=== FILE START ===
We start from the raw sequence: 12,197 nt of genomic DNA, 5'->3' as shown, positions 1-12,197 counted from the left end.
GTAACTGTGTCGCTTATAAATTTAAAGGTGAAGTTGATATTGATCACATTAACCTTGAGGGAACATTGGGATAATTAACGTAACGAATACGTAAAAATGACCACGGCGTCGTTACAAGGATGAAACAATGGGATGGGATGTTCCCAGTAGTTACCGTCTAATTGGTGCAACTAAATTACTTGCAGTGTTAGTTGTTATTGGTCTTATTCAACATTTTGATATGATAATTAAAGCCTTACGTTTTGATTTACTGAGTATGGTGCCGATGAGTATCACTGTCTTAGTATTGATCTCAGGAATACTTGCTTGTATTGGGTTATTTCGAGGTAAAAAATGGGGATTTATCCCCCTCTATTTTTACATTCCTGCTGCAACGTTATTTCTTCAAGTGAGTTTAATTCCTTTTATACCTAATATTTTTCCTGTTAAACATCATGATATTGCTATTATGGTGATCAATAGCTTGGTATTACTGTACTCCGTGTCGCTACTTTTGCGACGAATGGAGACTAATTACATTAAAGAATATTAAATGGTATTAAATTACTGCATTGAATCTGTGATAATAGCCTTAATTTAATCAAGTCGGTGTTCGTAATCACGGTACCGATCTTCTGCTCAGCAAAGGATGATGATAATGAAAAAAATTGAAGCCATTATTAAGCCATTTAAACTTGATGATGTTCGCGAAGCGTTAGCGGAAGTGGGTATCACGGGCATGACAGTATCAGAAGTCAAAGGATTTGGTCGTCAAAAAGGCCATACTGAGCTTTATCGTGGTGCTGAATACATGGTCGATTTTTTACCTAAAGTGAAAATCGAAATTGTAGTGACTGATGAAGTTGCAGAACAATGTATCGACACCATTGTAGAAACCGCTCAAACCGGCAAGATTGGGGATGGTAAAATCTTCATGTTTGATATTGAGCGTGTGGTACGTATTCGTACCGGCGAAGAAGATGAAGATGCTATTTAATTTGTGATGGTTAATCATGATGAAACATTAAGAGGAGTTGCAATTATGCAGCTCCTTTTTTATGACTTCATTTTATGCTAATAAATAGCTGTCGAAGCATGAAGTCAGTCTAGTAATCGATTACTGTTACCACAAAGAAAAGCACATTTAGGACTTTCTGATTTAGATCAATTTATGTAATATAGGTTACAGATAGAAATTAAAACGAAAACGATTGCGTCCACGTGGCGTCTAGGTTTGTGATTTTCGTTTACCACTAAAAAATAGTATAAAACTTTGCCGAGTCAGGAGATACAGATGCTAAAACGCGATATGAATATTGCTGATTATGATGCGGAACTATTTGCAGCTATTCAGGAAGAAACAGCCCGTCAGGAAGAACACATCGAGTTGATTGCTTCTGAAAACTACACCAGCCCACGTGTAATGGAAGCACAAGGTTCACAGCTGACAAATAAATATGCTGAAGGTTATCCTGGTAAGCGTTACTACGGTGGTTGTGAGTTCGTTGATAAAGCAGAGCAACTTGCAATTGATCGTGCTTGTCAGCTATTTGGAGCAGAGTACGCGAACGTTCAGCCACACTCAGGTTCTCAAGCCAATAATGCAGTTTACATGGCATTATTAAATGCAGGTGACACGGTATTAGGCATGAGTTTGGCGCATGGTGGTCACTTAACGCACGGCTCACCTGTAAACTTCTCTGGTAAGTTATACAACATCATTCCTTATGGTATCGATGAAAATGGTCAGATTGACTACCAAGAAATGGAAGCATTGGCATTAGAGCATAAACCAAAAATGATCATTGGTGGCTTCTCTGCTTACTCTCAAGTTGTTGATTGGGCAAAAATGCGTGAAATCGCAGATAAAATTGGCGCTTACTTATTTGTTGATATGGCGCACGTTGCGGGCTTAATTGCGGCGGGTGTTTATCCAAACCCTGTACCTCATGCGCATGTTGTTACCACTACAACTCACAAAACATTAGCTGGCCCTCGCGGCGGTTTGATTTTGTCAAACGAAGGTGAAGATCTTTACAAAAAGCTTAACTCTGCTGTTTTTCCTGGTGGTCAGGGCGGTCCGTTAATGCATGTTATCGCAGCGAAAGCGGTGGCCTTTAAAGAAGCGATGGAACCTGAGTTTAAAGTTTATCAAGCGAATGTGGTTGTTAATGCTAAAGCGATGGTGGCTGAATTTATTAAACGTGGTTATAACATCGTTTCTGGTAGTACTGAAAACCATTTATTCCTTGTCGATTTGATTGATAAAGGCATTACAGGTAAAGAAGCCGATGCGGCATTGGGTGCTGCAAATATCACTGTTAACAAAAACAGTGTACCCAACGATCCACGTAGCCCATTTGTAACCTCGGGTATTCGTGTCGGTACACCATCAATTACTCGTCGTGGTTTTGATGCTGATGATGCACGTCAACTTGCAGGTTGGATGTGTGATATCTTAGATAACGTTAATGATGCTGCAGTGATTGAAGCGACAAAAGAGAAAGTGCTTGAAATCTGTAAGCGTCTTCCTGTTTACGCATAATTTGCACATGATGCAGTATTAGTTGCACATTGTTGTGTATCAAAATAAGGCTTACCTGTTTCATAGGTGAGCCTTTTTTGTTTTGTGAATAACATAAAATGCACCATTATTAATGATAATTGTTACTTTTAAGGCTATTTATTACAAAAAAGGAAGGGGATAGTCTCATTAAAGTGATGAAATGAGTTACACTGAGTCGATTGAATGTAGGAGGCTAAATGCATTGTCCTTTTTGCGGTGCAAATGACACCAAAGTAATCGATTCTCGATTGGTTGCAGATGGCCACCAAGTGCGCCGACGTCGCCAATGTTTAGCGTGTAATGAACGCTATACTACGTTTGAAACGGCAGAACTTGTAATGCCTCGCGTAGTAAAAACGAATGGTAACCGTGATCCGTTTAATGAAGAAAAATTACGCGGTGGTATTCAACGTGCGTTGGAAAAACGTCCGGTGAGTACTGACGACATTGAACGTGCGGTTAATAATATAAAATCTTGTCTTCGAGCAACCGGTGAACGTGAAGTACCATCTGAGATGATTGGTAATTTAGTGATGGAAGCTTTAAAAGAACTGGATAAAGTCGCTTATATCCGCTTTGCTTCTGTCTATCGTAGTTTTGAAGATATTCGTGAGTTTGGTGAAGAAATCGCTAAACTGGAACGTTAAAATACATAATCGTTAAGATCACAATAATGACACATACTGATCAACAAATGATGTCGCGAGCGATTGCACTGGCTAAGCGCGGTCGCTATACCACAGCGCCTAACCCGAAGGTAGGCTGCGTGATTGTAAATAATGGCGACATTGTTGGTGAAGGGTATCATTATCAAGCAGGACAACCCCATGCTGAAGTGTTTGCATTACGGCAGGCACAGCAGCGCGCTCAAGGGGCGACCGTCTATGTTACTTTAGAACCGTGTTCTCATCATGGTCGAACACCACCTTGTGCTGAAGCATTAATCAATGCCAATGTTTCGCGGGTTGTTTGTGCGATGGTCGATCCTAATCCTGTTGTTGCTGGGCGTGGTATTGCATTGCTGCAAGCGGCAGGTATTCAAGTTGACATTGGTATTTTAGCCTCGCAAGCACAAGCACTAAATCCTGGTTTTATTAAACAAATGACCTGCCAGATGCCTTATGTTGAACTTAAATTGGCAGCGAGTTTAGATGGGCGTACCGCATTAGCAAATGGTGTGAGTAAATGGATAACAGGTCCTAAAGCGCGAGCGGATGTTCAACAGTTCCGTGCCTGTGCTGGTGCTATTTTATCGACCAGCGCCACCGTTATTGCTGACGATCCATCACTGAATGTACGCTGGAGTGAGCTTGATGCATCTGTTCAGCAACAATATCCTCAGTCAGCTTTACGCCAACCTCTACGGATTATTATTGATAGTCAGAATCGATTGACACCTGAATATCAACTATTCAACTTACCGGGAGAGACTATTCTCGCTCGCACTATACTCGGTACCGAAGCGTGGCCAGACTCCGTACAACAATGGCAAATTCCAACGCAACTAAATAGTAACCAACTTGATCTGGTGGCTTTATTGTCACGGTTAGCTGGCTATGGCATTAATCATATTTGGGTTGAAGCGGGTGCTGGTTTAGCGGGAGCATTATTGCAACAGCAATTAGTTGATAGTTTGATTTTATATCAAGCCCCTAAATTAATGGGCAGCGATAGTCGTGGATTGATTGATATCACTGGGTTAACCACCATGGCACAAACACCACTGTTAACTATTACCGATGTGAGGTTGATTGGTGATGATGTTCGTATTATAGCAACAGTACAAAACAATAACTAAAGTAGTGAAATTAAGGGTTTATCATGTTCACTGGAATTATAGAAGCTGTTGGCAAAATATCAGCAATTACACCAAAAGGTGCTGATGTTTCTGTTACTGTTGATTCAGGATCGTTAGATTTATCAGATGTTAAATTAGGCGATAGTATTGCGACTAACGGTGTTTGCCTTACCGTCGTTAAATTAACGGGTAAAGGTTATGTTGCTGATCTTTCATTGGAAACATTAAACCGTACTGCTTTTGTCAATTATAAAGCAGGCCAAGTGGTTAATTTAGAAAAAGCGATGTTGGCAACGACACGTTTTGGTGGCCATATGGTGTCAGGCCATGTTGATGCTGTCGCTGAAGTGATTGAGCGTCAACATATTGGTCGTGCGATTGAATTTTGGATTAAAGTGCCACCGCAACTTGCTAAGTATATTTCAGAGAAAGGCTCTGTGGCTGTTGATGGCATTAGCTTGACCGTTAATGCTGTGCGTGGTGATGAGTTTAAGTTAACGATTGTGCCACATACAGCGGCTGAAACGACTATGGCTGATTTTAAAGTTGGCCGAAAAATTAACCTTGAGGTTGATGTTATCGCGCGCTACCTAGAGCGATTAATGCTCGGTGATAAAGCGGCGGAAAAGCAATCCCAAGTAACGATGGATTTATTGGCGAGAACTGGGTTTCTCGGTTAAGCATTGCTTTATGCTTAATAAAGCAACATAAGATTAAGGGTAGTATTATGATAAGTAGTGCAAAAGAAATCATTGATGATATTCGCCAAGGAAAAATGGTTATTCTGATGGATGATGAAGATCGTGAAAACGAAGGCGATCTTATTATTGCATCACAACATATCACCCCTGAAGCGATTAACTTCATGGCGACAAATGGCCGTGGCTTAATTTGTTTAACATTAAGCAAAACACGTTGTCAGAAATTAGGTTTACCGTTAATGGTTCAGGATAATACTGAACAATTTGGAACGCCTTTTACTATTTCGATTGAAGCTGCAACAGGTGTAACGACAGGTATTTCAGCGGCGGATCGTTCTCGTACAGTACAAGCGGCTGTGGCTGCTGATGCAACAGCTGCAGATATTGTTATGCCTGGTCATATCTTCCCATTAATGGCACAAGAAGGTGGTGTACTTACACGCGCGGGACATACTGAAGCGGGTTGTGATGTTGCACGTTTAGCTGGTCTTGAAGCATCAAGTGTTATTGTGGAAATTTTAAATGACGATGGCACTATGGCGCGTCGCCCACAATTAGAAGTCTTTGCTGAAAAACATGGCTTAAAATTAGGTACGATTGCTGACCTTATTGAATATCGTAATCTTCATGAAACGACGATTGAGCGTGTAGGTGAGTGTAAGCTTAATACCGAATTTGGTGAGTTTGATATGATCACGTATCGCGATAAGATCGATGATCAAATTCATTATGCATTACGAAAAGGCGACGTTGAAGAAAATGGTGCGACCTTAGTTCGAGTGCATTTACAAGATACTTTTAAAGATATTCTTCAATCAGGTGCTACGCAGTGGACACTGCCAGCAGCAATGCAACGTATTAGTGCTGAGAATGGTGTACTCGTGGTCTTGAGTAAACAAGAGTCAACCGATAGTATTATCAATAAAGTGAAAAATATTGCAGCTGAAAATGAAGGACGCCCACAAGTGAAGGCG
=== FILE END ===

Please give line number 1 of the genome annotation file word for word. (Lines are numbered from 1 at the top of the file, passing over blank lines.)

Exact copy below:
We start from the raw sequence: 12,197 nt of genomic DNA, 5'->3' as shown, positions 1-12,197 counted from the left end.